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|Screen||3" LCD (920,000 pixels)|
|AC Power Adapter||SAC-6 (Optional)|
|Battery||1x BP-51 Rechargeable Lithium-Ion Battery Pack|
|Dimensions (WxHxD)||6.4 x 2.6 x 3.2" / 16.3 x 6.6 x 8.1 cm|
|Weight||13.93 oz / 395 g|
|Lens||8 elements in 6 groups
EFL: 30 mm (35 mm equivalent: 45 mm)
Aperture: f/2.8 to f/16
|Filter Thread||58 mm|
|Focus Range||Normal: 11.02" (28 cm) - Infinity|
|Memory Card Type||SDXC
|Pixels||Actual: 33 Megapixel
Effective: 29 Megapixel
|Sensor||APS-C (23.5 x 15.7 mm) Foveon|
|File Formats||Still Images: JPEG, RAW|
|Max Resolution||5424 x 3616|
|External Flash Connection||Hot Shoe|
|White Balance Modes||Auto, Color Temperature, Custom, Daylight, Flash, Fluorescent, Incandescent, Overcast, Shade|
|Self Timer||10 Sec, 2 Sec|
|Exposure Modes||Modes: Aperture Priority, Manual, Program, Shutter Priority
Compensation: -3 EV to +3 EV (in 1/3 EV steps)
|Exposure Metering||Center-weighted, Evaluative, Spot|
|Shutter||30 - 1/2000 sec|
The Sigma DP2 Merrill is dedicated to Dick Merrill (1949-2008), a photographer and engineer who developed/invented the Foveon sensor technology. The camera is based on former DP compact Sigma cameras, but uses the newest generation of the Foveon X3 sensor.
The Sigma DP2 Merrill will blow you away with excellent image quality from low ISOs, but this comes with a steep price tag and a few major shortcomings.
Tremendous still image quality at and below ISO 400, Great color, Optically excellent lens
Narrow useable ISO range, Poor battery life, Cost, RAW support via only Sigma software currently, AF a bit slower than most current digital cameras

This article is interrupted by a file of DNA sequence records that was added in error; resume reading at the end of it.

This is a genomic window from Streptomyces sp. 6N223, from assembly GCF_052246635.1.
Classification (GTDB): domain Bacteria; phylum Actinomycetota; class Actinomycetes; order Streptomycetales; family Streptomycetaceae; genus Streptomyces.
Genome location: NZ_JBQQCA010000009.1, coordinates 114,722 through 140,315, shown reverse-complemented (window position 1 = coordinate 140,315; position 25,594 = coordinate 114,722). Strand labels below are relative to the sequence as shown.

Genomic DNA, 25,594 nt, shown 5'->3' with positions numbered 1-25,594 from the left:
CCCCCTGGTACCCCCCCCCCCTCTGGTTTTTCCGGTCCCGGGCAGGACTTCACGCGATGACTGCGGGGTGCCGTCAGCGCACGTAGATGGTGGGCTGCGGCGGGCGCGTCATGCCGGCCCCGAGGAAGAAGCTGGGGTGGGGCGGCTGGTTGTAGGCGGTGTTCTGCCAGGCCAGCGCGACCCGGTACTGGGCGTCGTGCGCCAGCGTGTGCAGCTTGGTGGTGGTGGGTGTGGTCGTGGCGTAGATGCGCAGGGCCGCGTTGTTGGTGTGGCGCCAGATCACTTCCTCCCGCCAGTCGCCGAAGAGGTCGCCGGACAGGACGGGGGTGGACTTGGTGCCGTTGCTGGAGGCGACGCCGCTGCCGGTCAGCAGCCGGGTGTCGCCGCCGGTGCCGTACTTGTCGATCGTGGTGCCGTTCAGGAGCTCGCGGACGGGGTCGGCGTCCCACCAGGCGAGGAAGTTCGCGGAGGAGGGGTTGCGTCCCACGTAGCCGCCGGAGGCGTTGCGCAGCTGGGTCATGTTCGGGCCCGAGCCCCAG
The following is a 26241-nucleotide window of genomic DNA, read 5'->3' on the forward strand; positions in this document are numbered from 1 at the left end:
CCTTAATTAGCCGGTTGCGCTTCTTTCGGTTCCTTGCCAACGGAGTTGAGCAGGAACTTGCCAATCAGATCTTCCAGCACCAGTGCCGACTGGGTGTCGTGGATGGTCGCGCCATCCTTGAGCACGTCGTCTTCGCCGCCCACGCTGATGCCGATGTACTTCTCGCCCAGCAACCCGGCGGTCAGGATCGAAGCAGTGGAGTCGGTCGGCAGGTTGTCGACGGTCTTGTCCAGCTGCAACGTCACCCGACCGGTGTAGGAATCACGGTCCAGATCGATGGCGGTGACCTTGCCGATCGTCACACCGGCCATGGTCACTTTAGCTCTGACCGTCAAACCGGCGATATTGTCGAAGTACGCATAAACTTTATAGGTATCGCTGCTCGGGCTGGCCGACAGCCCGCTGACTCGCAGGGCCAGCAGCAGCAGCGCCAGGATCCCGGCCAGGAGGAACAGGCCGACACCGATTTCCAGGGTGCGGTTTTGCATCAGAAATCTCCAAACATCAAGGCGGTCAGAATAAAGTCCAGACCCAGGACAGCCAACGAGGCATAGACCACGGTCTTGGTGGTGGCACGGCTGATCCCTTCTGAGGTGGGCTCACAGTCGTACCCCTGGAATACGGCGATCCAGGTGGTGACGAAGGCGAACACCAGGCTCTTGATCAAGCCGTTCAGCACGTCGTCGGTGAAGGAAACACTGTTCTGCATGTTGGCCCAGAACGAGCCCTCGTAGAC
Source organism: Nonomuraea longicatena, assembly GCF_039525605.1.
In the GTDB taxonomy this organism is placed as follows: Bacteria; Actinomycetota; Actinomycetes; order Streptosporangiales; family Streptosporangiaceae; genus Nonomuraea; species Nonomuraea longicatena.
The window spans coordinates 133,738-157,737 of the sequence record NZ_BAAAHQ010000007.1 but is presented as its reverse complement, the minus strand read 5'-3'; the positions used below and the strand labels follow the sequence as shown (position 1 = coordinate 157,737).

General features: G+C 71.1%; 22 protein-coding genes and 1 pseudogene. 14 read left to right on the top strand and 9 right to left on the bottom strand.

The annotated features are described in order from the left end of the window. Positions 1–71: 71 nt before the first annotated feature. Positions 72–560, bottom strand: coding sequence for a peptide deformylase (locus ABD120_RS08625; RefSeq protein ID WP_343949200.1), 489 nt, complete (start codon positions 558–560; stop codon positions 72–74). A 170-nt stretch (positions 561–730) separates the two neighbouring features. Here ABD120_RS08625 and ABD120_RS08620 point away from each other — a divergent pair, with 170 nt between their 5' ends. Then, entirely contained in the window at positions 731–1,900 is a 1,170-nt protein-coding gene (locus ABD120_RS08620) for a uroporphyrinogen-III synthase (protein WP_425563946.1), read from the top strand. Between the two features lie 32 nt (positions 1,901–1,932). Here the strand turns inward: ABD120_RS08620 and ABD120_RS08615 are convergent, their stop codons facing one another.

In a radical departure compared to the boxy shape of its Merrill predecessor, the Sigma dp2 Quattro's strange, elongated design might scare away some at first, but it's quite comfortable after you try it for a while.
Phenomenal detail and "depth" at low ISOs; Extremely high resolution; Incredible image quality for the price and size (at low ISOs); Fast x-sync speeds; Unique design is unconventional but comfortable and balanced.
Poor high ISO performance; Very sluggish buffer clearing; Poor low-light AF; No built-in flash; Very limited third-party RAW file support; Bundled Sigma Photo Pro RAW software is slow and buggy.
The compact Sigma DP2 produces extraordinary D-SLR-quality images, but its steep price and laundry list of drawbacks probably won't please the average photographer. Enthusiasts, on the other hand, are likely to flip for this camera.
Beautiful D-SLR-quality images. Smaller build than a D-SLR. Fast, high-quality f/2.8 lens. Unique Foveon X3 image processor.
No optical zoom. Lens is not interchangeable. No face detection. Noticeable shutter lag. Low still image and video resolutions. Small LCD. ISO 1600 and 3200 are only available when shooting in RAW format. Noticeable noise above ISO 1600.
The Sigma DP2 doesn't really live up to the promise of its Foveon sensor, but it does excel for shooting in black and white photos.
Excellent characteristics for shooting in black and white; compact; nice manual controls.
Slow AF system; short battery life; stiff shutter button; some interface annoyances; occasional lockups; poor white balance; overly blue LCD screen; poor video capture.
The DP1 was a difficult camera to review - resolutely niche in its outlook, it was a brave, if not wholly successful, attempt to do something that no large manufacturer seemed willing to risk.